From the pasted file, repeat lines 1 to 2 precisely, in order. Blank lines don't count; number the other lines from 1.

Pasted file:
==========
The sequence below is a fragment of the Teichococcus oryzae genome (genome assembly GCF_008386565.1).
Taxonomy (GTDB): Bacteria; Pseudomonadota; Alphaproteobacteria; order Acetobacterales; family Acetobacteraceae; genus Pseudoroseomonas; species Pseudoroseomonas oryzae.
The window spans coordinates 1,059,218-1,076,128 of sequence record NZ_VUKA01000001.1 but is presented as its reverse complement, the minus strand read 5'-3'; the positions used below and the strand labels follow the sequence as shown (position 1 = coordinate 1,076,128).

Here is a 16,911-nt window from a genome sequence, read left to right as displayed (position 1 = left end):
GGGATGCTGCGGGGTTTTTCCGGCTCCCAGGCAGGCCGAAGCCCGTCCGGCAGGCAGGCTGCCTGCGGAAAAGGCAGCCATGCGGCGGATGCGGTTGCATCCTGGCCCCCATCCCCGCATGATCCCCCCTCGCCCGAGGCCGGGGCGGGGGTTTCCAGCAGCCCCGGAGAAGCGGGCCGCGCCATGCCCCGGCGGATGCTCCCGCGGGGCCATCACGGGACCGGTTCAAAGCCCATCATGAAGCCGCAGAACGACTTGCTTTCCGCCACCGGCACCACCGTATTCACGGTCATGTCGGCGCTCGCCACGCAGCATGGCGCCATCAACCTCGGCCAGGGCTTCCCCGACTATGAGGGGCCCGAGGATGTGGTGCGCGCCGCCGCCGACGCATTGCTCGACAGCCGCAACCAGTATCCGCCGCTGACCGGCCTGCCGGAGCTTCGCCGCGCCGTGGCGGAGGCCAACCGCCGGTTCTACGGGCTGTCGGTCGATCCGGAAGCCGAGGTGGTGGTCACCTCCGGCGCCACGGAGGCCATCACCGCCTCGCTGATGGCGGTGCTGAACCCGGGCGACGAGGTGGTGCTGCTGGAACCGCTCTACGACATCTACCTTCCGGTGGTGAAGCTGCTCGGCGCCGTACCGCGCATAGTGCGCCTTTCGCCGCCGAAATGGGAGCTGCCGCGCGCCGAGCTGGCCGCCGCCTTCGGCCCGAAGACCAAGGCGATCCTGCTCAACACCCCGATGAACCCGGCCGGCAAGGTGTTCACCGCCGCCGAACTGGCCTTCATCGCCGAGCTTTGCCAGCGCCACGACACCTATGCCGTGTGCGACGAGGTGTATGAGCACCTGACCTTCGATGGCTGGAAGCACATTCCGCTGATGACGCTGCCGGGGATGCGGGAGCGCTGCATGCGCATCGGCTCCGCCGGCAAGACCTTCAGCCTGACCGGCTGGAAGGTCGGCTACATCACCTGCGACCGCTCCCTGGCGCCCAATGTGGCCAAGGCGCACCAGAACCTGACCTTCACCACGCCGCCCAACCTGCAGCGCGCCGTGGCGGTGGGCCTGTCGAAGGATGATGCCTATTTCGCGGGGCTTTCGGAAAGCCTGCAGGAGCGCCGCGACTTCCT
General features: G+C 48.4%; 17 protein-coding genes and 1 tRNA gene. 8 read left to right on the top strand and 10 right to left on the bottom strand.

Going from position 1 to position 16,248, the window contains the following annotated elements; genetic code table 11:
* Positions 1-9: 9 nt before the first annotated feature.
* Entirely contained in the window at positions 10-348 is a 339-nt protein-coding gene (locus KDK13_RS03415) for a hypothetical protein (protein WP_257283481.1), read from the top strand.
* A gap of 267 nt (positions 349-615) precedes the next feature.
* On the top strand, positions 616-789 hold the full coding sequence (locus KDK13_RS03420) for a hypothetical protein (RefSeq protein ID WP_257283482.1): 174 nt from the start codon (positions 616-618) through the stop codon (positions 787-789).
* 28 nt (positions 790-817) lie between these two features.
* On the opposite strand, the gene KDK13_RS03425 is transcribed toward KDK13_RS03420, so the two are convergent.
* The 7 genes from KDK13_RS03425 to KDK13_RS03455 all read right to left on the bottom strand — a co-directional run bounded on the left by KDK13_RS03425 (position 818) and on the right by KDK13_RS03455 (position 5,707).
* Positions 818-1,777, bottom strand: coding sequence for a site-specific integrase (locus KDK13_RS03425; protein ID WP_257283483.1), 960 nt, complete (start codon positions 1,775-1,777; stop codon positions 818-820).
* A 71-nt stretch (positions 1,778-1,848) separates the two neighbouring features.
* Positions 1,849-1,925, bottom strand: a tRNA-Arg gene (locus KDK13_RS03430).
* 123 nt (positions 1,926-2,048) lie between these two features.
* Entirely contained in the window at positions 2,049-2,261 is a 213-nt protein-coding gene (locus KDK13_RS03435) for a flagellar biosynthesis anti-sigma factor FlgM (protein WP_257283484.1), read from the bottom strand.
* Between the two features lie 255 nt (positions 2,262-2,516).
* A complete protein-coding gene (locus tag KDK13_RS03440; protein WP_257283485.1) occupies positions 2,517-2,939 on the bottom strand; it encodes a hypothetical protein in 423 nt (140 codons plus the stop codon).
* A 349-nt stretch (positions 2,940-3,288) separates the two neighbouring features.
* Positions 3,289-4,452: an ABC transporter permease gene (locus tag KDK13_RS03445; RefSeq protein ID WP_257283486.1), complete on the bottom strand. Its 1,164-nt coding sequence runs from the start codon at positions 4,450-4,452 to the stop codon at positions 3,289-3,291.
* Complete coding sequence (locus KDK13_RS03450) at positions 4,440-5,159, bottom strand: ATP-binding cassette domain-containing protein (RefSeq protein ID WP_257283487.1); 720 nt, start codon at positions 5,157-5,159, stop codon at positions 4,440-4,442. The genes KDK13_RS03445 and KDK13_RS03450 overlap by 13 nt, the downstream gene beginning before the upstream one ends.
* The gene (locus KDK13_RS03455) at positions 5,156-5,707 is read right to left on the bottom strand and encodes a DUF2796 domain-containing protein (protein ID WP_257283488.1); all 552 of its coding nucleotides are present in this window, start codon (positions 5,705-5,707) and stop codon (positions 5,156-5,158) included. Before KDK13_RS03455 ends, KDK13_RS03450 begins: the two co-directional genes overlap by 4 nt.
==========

The sequence below is a fragment of the Teichococcus oryzae genome (genome assembly GCF_008386565.1).
Taxonomy (GTDB): Bacteria; Pseudomonadota; Alphaproteobacteria; order Acetobacterales; family Acetobacteraceae; genus Pseudoroseomonas; species Pseudoroseomonas oryzae.